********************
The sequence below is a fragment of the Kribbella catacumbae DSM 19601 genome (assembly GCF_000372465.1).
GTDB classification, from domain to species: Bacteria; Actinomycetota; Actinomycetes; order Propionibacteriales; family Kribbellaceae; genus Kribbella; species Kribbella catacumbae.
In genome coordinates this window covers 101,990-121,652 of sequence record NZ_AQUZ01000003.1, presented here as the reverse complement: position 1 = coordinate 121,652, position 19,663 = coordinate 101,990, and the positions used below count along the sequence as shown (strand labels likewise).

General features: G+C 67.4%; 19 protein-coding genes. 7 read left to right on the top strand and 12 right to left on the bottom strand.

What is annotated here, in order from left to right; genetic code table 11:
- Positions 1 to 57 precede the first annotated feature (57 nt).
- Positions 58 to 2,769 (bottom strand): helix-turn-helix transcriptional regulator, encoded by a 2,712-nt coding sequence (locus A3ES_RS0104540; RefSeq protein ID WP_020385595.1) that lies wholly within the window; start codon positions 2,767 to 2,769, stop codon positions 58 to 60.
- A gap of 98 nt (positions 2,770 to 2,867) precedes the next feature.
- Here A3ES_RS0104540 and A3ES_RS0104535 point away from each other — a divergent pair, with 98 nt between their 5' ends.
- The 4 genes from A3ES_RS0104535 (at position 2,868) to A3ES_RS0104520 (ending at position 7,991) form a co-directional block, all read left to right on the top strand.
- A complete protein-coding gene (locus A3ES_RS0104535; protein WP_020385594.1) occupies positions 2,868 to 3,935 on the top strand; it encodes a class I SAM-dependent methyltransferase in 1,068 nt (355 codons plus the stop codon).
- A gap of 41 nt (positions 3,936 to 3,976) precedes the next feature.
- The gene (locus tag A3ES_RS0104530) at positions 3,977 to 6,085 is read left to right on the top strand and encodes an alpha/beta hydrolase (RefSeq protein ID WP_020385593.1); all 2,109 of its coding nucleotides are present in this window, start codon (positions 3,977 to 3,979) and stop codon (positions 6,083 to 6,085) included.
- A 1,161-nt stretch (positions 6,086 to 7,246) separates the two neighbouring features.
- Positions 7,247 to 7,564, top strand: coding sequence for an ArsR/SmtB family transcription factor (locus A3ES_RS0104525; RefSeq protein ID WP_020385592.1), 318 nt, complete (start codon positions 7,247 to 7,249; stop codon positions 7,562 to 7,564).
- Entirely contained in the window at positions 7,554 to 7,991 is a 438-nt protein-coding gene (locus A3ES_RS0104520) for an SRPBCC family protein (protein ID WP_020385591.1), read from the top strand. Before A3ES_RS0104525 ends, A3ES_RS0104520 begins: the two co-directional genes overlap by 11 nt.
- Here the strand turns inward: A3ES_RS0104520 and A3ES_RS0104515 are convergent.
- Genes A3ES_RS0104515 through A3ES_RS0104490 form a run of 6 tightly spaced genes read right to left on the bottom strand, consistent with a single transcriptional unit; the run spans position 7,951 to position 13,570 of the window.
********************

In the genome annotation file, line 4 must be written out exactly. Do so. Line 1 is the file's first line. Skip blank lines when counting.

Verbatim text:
General features: G+C 67.4%; 19 protein-coding genes. 7 read left to right on the top strand and 12 right to left on the bottom strand.